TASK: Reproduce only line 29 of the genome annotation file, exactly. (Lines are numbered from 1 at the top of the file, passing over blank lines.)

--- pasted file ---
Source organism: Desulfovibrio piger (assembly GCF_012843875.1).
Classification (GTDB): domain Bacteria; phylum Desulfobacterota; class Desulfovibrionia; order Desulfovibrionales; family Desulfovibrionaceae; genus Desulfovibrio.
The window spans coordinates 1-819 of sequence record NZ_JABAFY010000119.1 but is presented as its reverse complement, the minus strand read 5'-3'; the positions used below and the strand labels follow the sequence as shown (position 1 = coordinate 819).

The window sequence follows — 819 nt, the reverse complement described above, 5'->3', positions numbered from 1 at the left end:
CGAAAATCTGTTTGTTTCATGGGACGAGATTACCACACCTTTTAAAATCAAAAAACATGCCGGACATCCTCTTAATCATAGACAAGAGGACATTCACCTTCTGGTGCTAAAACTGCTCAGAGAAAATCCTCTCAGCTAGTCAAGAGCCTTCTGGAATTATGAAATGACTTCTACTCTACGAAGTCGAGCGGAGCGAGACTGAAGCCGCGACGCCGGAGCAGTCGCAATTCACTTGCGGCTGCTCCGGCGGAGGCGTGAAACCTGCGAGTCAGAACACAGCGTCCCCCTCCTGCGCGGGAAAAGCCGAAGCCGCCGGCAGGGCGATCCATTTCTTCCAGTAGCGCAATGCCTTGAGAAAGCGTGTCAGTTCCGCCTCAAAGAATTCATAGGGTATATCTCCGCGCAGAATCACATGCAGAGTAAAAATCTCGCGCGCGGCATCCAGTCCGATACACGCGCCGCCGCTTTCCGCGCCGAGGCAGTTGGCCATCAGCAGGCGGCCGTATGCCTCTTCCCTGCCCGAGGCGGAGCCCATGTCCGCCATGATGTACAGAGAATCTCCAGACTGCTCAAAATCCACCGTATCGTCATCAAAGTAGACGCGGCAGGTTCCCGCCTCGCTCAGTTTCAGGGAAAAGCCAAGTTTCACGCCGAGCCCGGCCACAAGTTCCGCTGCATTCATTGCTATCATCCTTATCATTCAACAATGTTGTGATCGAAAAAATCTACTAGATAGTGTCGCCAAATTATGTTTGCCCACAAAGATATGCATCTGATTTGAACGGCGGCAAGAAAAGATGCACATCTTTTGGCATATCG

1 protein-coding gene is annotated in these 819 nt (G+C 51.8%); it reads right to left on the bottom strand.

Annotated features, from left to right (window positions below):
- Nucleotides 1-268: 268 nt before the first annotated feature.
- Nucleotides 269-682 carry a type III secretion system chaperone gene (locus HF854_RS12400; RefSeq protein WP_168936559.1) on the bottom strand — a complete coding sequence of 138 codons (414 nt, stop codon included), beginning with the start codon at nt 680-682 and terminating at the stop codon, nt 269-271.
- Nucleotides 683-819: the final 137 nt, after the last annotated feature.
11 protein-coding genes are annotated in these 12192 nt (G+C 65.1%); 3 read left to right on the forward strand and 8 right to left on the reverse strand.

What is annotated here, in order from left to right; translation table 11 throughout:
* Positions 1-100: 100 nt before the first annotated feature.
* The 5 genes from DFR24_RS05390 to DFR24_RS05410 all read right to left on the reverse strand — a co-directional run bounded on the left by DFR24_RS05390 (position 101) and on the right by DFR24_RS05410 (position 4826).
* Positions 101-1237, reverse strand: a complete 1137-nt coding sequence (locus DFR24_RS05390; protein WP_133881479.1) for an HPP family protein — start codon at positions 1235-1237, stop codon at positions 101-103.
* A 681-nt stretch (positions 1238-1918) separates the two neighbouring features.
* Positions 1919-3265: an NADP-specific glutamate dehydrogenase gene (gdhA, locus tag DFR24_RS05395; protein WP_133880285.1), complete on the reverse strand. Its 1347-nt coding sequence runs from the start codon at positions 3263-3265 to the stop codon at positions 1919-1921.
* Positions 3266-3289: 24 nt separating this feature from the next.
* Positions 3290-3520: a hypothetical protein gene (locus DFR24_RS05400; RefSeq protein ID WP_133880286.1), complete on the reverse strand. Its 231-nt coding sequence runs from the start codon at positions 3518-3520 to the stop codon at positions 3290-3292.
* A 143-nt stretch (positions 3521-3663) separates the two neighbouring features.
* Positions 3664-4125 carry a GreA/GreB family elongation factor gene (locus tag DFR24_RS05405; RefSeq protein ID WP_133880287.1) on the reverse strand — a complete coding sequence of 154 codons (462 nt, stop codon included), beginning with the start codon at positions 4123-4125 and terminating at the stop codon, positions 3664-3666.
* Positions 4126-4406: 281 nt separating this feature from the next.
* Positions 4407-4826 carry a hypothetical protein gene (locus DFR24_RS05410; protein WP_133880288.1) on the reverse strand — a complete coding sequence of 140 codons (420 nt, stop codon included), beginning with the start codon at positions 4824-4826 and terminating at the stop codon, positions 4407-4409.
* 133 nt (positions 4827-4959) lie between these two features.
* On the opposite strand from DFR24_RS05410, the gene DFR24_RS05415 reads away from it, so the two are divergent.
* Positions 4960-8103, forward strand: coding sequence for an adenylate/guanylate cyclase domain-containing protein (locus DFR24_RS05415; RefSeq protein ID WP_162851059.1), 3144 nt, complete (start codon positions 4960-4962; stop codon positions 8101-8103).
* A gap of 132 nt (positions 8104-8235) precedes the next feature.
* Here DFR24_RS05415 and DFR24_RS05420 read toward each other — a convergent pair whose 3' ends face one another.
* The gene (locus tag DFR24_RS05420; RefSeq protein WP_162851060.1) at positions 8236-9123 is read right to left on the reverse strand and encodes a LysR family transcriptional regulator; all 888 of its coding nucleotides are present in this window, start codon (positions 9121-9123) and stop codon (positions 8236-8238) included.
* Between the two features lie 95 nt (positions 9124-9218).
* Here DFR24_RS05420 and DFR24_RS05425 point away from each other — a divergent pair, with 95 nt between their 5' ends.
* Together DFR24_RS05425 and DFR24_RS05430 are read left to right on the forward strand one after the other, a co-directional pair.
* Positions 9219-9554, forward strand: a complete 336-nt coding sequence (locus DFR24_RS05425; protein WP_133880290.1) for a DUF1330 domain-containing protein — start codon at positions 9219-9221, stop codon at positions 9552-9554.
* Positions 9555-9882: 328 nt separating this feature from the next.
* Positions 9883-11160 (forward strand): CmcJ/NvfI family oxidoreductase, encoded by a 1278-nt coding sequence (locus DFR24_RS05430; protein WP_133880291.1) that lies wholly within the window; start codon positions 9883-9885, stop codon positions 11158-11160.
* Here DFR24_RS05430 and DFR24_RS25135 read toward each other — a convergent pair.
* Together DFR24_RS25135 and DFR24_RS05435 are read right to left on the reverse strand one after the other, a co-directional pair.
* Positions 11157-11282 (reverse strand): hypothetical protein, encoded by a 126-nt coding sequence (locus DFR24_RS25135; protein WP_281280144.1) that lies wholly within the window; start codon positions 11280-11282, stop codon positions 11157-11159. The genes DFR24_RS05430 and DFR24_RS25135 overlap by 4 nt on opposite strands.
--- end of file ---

* The gene (locus tag DFR24_RS05420; RefSeq protein WP_162851060.1) at positions 8236-9123 is read right to left on the reverse strand and encodes a LysR family transcriptional regulator; all 888 of its coding nucleotides are present in this window, start codon (positions 9121-9123) and stop codon (positions 8236-8238) included.